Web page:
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'19 Kids and Counting' returns to TLC

By Rich Heldenfels

Akron Beacon Journal

Published: Sunday, Aug. 26 2012 8:54 p.m. MDT

"19 Kids and Counting" follows Jim Bob and Michelle Duggar and their children.

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There are some recurring complaints that arise about television. One is that reality TV is awful.

Another, from at least one segment of the audience, is that television hates Christians.

Both claims are nonsense. That's not to say that all reality shows are good — but neither are all dramas, comedies or game shows.

As for the issue of faith, again, there are shows that are smug and disrespectful, but there are others that value strong belief and standards. TV is a big tent, and a little searching will find a show to satisfy almost any taste.

Case in point: "19 Kids and Counting," the series that begins a new season at 10 p.m. MDT Tuesday on TLC.

For those of you tuning in late, "19 Kids" follows Jim Bob and Michelle Duggar and their 19 children. They do not use birth control and Michelle has said that "we would love however many (children) the Lord sees fit to give us." In 2011, at the age of 45, she was pregnant with what would have been their 20th child, only to miscarry.

There has been plenty of debate about the Duggars' child-bearing, especially as Michelle gets older. But it is an article of faith with the family, and one that their TV show neither mocks nor questions. Similarly, the show gives free rein to their professions of faith, and their values.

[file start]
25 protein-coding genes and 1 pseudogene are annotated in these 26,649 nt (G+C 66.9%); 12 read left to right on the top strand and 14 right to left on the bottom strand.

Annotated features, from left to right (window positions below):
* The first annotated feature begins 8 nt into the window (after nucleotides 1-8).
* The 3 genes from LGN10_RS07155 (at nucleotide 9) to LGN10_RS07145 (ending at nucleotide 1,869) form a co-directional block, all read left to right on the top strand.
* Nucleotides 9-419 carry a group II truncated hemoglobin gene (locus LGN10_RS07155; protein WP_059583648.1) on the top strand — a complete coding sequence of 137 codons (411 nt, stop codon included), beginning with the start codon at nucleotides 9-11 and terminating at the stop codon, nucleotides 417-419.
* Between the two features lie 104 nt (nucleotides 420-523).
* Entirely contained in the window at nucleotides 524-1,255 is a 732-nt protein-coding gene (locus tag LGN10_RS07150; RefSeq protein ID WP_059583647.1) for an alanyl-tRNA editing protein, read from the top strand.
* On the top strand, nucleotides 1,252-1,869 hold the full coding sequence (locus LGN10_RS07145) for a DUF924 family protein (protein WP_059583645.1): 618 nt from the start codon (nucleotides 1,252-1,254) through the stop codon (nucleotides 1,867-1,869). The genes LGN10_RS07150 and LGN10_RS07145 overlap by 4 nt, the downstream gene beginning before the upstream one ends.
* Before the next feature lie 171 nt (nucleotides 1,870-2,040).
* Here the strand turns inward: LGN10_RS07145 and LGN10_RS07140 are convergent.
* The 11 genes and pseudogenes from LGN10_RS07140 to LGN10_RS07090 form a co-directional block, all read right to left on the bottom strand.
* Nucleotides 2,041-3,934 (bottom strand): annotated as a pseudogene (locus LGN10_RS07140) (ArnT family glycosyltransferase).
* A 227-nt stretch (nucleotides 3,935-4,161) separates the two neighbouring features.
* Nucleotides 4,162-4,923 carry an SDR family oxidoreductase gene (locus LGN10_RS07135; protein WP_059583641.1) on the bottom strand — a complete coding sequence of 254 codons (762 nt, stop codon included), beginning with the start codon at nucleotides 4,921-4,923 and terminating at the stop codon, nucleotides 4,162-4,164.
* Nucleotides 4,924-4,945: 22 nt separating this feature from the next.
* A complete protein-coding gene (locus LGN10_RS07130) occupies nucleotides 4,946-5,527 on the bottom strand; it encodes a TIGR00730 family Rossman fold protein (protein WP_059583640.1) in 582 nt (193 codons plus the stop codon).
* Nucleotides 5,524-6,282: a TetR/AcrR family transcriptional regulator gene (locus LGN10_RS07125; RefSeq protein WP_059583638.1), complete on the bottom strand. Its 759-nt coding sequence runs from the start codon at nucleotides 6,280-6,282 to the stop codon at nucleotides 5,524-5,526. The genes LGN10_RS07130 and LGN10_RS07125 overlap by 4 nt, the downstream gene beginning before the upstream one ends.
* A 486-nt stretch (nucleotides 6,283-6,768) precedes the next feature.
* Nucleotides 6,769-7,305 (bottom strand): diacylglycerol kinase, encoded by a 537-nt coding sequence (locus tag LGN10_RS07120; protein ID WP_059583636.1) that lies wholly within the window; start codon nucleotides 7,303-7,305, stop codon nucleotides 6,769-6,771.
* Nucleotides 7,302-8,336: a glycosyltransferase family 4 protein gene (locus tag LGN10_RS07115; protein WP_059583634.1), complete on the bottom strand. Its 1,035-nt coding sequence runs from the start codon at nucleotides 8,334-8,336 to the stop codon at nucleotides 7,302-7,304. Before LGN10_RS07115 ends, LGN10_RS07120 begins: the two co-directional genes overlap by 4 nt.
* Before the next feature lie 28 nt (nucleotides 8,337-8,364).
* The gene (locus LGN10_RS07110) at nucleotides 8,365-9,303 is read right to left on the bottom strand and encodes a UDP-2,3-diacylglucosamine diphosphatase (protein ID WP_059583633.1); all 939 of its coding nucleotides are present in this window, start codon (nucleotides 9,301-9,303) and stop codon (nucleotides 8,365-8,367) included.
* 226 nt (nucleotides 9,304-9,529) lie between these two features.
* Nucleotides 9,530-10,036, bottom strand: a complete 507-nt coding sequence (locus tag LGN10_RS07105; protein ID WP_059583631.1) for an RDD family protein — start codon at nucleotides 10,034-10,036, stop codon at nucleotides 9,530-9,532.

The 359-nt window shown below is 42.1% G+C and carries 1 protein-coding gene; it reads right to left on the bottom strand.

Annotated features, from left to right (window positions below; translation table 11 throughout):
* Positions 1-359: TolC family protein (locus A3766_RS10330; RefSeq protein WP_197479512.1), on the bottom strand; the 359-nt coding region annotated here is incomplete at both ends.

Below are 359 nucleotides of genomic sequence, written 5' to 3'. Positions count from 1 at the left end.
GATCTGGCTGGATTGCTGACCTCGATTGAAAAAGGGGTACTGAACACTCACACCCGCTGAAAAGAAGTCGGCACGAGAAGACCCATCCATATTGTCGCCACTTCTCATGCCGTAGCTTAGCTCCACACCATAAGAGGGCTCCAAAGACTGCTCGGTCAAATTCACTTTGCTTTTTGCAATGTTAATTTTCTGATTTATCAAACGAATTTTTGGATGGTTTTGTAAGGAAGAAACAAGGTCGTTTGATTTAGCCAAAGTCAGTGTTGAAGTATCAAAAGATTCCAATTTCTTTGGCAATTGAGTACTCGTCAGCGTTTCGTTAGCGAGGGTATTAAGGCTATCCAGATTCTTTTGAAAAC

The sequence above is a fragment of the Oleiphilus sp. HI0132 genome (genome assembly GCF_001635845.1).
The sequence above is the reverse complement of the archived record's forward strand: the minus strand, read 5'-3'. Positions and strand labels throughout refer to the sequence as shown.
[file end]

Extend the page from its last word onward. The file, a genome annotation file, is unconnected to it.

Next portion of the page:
In the season premiere, for example, the family is getting ready to go to Florida for a wedding of Anna's sister Priscilla. (Anna is married to Josh, the oldest of the Duggar kids; Josh and Anna have two children of their own.)

Priscilla and her future husband, David, have been looking forward to the big day, having made an emotional commitment but avoided the physical; they do not even kiss until after they are married.

Now, maybe you think that's extreme. Maybe you disagree with some of the ways the Duggars live — and how they expect their children to follow a similar path.

I certainly question some of their decisions. But we're not talking here about whether we agree with them. We're talking about their point of view getting a regular TV showcase, and one that does not mock or belittle the Duggars or their beliefs. Nor is there any of the yelling and backstabbing so many people associate with reality TV.

Considering all the outcry about bad reality shows and faith-baiting, I would have thought "19 Kids" would have a larger audience than it does. It's not my kind of show. But there are plenty of viewers who would find this satisfying.

© Akron Beacon Journal (Akron, Ohio)

Dist. by MCT Information Services

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